Vayetzei: What Makes a Hero?

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The Zohar’s story about Abraham, Rashi’s story about Jacob, and the Rebbe’s story about Rabbi Shimon bar Yochai. What do the stories have in common? And what was the common denominator which made them eternal Jewish heroes?

Toldot: Turning a New Leaf

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The Talmud states that three categories of people are absolved of all their sins: the newly married, the newly appointed leader, and the newly appointed ‘sage.’
Why? Is this absolution attainable for ordinary people?
Life-lessons from Esau, Rabbi Ze’irah, and Israel’s third president.

Chayei Sarah: The Admission Test

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Every new bride goes through an ‘admission test’ in her new family. In Abraham’s family, there was a very high bar. Rebecca was accepted into the family only when she managed to bring several miracles into her home: A Cloud of Glory, a growing dough, and a candle that wouldn’t go out. What do those miracles represent?

Noach: When Noah Didn’t Argue

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When G-d tells Noah that he plans to destroy humanity, Noah does not pound on the table and demand mercy. Why? Why didn't he act like Moses, who pounded on the table and prevented the Children of Israel from being punished?

A deeper reading will shed light on Noah's reasoning and teach us how to judge others.

Why a Leap Year?

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This coming year is going to be a Jewish Leap Year. How do these leap years work? Why are they instituted? And what does it say about the Jews?
An astrological journey in the heavens, its impact on the Jewish calendar, and the Jewish soul.

Ki Teitze: Judaism and Polygamy?

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When was polygamy banned in Judaism? Who didn’t agree? Why was the initiator known as “Light of the Exile”?
The history of Rabbeinu Gershom’s landmark enactments and their kabbalistic significance.

Ki Teitze: Judaism and Polygamy?

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When was polygamy banned in Judaism? Who didn’t agree? Why was the initiator known as “Light of the Exile”?
The history of Rabbeinu Gershom’s landmark enactments and their kabbalistic significance.

Chukat: Dealing With Resentment

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There are times when we are offended by the words or actions of others. We don’t seek revenge, and when asked, we even forgive. But the bitter grudge remains. How can we free our hearts of those negative impulses?

Shelach: Statistics and Free Will

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Experts attempt to predict people’s future behavior through statistics. Does that mean you are just a statistic? Do you have the free will to make your own decisions or are you just a cog in the machine?
Join this ancient Jewish debate.

Behaloscha: Is It Really Never Too Late?

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The holiday of Pesach Sheni (Second Passover) famously teaches that it is never too late. Is that also true of the worst sins and crimes?
This is a story of someone who received a message from heaven that it was too late, and yet he still received another chance.

Naso: Be Smart and Apologize!

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G-d warned Adam that he would die if he ate from the Tree of Knowledge. Yet he lived to the ripe old age of 930!
What happened? And how was it connected to the Tabernacle in the desert?

Behar-Bechukosai: Three Layers of Comfort

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Rabbi Shimon bar Yochai, his son Rabbi Elazar, and the Rebbe each provide a message of encouragement to the Jewish people. The inspiration begins with the Talmud, continues through the Zohar, and receives a new layer of insight through the teachings of Chassidism.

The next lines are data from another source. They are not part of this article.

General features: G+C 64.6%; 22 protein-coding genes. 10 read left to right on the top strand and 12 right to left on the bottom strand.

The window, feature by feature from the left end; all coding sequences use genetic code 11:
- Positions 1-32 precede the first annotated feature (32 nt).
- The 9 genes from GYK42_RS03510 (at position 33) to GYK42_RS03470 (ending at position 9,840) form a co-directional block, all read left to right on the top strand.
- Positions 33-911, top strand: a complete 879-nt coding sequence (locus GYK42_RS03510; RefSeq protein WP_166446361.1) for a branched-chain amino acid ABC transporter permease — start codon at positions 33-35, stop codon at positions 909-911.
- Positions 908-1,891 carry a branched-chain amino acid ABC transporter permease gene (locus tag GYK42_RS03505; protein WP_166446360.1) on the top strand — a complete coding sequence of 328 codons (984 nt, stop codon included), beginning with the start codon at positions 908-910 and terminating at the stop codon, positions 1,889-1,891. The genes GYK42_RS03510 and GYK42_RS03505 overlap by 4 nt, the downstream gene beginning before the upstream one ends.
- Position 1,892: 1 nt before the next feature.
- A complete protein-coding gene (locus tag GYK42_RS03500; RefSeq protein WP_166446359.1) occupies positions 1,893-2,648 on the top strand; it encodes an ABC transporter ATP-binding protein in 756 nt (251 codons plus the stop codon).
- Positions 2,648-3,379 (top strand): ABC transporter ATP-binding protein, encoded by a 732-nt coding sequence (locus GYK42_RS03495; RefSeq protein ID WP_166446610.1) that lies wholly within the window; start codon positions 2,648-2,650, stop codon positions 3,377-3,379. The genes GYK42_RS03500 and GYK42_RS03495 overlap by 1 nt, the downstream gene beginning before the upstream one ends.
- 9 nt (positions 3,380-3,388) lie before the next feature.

Emor: High Court on the Dock

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The prophet Elijah delivers a scathing rebuke to the High Court, the group of the most respected elders of Israel. Their crime? They failed to wander through the shtetls and teach Jewish children.

Passover: Four Questions for Life

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On Passover eve, we all gather around the Seder table and turn our attention to the children’s recital of the Four Questions. These Questions are not just children’s play. They have deep meaning and relevance for every person’s life. The following pages contain a new and original interpretation for the ancient and beloved text.

Vayikra: How Many Times Could You Ask?

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During the central prayer in Jewish tradition, the Amidah, we ask G-d for health, wealth and happiness. But why is it recited three times a day? Can't I suffice with once a day? And what if I lack nothing--What am I praying for?

Tetzaveh: Archaeology vs. Tradition

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The Jewish people have traditions dating back thousands of years which outline the specific form and format of our traditions. What if archeologists find contradictory evidence? Do we change our rituals or do we not?

Terumah: The Power of the Palpable

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Abraham planted cedars in Beer-Sheba, Jacob transplanted them to Egypt, and the Israelites took them along into the desert.
Why were we dragging cedars for four-hundred years? And what does it tell us about “being Jewish at heart”?

Yitro: Leadership of Love

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Some religious leaders speak derogatorily about others. How did G-d respond to such behavior? What did Rabbi Eliezer do when faced with a similar situation? What did the Rebbe say?

Bo: Why Do Rabbis Make Rules?

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Throughout Jewish history, the rabbis have enacted takanot, or Rabbinic ordinances, to safeguard Jewish observance. Shabbat begins at sundown? The sages extend it by eighteen minutes. The evening Shema must be recited by sunrise? The rabbis said midnight.
Where did they learn this behavior? Why are the Torah’s commands not enough?

Va’era: Jewish Genius

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Until two hundred years ago, eighty percent of the world’s population was illiterate. The statistic among the Jewish population was the opposite: Eighty percent could read and write. How can we explain the difference? Insight into the age-old Jewish approach to education.

Shemot: The Advisors’ Dilemma

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When Pharaoh suggested to drown the newborns, what were his advisors to do? Object and face the consequences, or agree and work with the circumstances?
When faced with a moral dilemma, do you make do with the situation or take a principled stand?
A fascinating lesson from Bilaam, Job and Jethro.